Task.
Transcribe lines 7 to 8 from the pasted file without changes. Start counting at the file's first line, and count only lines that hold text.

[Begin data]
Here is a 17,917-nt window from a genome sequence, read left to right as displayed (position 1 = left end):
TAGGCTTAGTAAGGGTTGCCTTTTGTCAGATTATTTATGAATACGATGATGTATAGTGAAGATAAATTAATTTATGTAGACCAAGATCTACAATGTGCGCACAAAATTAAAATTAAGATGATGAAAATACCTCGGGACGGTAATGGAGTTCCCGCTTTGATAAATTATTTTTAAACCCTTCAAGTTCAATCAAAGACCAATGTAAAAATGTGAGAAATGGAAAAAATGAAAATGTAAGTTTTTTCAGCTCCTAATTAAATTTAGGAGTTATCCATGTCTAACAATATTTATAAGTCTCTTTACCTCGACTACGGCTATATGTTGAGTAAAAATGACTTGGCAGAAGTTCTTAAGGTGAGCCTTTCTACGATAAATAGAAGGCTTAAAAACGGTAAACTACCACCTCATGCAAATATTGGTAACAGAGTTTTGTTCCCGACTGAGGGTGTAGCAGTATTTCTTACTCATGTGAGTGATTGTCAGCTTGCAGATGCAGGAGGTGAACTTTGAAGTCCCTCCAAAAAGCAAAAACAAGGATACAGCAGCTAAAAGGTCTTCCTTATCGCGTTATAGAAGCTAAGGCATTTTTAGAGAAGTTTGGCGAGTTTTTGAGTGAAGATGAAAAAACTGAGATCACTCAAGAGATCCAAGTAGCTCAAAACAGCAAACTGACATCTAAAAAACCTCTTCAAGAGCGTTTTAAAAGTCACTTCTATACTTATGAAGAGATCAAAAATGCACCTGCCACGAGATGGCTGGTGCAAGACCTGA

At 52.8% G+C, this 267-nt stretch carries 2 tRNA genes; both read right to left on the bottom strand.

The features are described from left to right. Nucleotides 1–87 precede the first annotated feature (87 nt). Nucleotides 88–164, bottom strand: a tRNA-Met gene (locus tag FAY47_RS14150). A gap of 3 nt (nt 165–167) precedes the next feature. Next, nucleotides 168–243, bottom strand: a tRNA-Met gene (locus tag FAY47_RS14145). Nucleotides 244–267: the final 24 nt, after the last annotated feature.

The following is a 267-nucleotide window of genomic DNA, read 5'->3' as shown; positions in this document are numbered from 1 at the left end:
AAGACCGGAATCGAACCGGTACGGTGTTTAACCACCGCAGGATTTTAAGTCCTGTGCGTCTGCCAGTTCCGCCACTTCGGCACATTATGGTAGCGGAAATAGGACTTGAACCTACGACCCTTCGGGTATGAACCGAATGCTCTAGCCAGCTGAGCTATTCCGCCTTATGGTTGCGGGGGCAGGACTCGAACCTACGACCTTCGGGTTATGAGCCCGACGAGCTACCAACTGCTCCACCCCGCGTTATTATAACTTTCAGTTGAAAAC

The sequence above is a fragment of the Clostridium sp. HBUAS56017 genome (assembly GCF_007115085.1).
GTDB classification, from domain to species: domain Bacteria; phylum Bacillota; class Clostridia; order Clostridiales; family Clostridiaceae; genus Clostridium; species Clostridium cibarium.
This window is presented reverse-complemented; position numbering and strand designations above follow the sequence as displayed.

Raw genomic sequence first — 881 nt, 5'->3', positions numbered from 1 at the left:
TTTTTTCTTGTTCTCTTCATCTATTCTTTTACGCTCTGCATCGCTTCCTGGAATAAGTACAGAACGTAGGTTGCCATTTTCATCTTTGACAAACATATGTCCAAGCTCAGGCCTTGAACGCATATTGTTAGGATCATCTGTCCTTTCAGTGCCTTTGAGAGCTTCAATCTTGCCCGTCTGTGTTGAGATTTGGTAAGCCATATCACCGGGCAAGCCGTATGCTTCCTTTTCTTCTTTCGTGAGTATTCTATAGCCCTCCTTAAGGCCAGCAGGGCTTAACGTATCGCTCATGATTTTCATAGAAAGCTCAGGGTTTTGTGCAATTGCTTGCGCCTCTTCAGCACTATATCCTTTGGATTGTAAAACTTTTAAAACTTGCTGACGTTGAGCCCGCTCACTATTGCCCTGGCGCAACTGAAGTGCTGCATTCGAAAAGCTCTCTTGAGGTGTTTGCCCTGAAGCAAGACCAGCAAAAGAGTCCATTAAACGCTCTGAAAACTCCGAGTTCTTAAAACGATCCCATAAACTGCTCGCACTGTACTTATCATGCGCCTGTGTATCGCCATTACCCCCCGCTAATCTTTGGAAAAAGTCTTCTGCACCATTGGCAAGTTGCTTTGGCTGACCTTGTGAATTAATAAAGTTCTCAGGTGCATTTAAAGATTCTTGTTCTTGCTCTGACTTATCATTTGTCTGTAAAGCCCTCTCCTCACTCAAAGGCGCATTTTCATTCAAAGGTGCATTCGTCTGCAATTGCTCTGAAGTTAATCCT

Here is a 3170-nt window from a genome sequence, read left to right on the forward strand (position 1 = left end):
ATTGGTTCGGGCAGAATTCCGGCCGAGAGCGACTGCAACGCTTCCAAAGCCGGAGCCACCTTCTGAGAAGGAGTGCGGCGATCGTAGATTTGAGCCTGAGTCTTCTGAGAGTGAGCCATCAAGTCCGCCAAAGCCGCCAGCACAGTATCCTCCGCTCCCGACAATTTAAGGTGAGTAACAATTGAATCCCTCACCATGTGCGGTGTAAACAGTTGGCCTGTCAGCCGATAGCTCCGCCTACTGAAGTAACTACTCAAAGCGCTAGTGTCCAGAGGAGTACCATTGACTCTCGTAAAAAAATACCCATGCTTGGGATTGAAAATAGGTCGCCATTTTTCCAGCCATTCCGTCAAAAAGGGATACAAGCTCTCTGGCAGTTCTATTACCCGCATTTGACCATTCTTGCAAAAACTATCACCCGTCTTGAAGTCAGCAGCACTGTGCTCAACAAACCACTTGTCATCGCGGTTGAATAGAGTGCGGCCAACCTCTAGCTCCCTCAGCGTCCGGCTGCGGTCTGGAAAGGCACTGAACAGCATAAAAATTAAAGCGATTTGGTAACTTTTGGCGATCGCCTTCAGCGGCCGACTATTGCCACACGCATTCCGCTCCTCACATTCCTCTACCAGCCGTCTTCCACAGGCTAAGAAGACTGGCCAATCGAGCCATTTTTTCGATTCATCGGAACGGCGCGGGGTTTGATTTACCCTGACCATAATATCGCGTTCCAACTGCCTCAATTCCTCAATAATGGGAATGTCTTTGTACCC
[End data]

The sequence above is a fragment of the Clostridium sp. HBUAS56017 genome (assembly GCF_007115085.1).
GTDB classification, from domain to species: domain Bacteria; phylum Bacillota; class Clostridia; order Clostridiales; family Clostridiaceae; genus Clostridium; species Clostridium cibarium.